• %h – Specifies the host to connect to.
  • %p – Specified the port to connect to on the remote host.

To ‘jump‘ to the destination system from your Originating IP through the Jump Server, just run the following command:

$ ssh contabo

The above command will first open an ssh connection to vps1 in the background affected by the ProxyCommand, and thereafter, start the ssh session to the target server contabo.

Making SSH Jump Server More Secure

One of the ways of making this setup more secure is by copying the Public SSH key from the Originating system to the Jump Server, and then finally to the target system, and then disabling password authentication. Check out our guide on how to enable SSH passwordless authentication.

In addition, check out SSH server hardening tips.

Also, ensure that no sensitive data is housed within the Jump server as this could lead to leakage of access credentials such as usernames and passwords leading to a system-wide breach.

For more information, see the ssh man page or refer to: OpenSSH/Cookbxook/Proxies and Jump Hosts.

That’s all for now! In this article, we have demonstrated how to access a remote server via a jump host. Use the feedback form below to ask any questions or share your thoughts with us.

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Aaron Kili
Aaron Kili is a Linux and F.O.S.S enthusiast, an upcoming Linux SysAdmin, web developer, and currently a content creator for TecMint who loves working with computers and strongly believes in sharing knowledge.

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  1. Why would you be restarting the sshd daemon when all the changes you made are CLIENT side configuration changes which have nothing to do with sshd on the other end?

    But you have them restart sshd on the client side, which makes no sense. You clearly don’t understand how ssh CLIENT works. ssh client configs do NOT require a sshd daemon restart!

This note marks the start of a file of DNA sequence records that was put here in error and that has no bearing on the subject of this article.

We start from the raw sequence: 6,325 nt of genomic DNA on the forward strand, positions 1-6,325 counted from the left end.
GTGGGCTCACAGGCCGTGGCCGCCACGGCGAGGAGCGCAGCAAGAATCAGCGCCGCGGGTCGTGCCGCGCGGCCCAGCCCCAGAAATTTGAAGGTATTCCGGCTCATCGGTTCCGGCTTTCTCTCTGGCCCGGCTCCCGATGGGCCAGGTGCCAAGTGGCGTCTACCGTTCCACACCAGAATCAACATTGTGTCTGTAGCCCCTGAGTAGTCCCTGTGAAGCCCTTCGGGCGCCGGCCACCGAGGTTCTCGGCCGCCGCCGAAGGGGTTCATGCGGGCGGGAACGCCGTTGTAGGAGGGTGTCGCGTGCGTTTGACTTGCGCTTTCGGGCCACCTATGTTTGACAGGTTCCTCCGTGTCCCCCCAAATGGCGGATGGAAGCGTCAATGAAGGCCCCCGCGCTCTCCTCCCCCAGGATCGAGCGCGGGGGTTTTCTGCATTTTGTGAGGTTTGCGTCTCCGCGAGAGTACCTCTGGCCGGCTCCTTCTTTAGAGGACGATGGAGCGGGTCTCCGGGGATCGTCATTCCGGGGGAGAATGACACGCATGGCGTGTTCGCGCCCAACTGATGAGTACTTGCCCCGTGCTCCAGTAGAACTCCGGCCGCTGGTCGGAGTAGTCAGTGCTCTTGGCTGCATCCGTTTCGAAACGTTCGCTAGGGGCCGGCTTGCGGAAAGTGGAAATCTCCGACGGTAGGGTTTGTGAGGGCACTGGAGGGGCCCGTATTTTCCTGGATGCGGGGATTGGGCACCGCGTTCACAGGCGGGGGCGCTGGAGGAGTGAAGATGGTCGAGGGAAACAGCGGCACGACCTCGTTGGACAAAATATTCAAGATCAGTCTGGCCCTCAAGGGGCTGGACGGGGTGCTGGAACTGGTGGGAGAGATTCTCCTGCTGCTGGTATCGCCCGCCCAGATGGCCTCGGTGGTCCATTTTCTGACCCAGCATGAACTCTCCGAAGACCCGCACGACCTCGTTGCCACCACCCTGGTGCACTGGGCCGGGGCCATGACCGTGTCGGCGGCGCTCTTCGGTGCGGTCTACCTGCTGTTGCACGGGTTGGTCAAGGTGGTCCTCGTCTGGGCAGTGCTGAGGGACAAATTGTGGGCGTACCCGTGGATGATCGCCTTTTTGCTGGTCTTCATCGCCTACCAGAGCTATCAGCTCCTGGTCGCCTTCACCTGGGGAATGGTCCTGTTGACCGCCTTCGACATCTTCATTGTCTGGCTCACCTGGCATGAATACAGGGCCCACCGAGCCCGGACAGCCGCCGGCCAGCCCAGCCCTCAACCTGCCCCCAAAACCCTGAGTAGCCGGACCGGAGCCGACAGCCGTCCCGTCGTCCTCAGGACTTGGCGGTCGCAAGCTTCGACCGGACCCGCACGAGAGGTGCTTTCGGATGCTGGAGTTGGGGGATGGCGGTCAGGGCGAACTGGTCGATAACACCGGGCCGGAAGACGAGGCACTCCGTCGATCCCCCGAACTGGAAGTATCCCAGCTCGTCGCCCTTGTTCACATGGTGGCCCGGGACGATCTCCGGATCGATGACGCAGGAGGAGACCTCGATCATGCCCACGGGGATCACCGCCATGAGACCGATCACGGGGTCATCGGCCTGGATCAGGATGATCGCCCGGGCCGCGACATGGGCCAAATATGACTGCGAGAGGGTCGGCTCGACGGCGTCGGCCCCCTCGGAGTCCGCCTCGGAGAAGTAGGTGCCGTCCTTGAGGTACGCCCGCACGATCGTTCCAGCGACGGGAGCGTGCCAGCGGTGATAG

Also, you have ~.ssh/config in your document. I seriously doubt you have a user on your host named “.ssh”. I know you meant ~/.ssh/config, but it’s funny to see such a huge mistake in a document so riddled with other mistakes.

  2. You had a mistake:

    Host contabo
    	IdentityFile ~/.ssh/contabovps
    	Port 22
    	User admin	
    	ProxyCommand ssh -q -W %h:%p vps1
  3. The below three seem to be referring to the same host.

    Host A
    SSH jumpserver

    And the below three seem to be referring to the same host.

    Host B
    Destination of target server

    This article is all over the place – perhaps you should decide on a naming convention a stick with that…

  4. Could you please clarify, that the pem file of the target server (contabo) should be stored in the middle server (vps1)? or should both the pem files be in my local server itself, (through with I am trying to access the target)?

  5. 4 machines, A(local), B, C, D remote servers

    A .ssh/config,only B,not C,D
    Host B
    HostName B_IP

    B .ssh/config, have C and D
    Host C
    HostName C_IP
    Host D
    HostName D_IP


    how to jump C or D from B, notice, A .ssh/config does not have C and D

    ssh -J B C
    ssh -J B D

  6. I set up a simple version of this using bash scripts and ssh keys. I setup a hostA that can connect to hosts b – z using the ssh key (password less connection).

    The script must be run by root or sudo. you ssh to hostA then run the script. “sudo myman Hostname” this allows you to access the servers in the secure zone.

  7. In the above example lets say Host B has a webserver and we need to connect to it via browser from the localhost via the HostB, How to connect to a webserver via local port forwarding?

  8. martin@martin:~$ ssh -V
    OpenSSH_7.2p2 Ubuntu-4ubuntu2.5, OpenSSL 1.0.2g 1 Mar 2016
    martin@martin:~$ ssh -J
    unknown option -- J


  9. I still get prompted for password on the destination machine – even though I’ve got my key stored on the jumphost.

    This doesn’t work for me:

    # ssh -J jumphost desthost (asks me for password on destination host)

    This does work :

    # ssh -A -t -l user1 jumphost \
    # ssh -A -t -l user2 deshost
  10. Why not use a hardened Windows Server in the DMZ? Then, after you RDP to it (using a PAM account), you’ll have access to a Windows GUI, a web browser, puTTy for CLI, etc. Security is essential in a DMZ, but having access to a good tool set can help application admins with the services they need.

  11. Great article.

    But you have used host1 and host2 along the whole article while the image that explain this show Host A and Host B.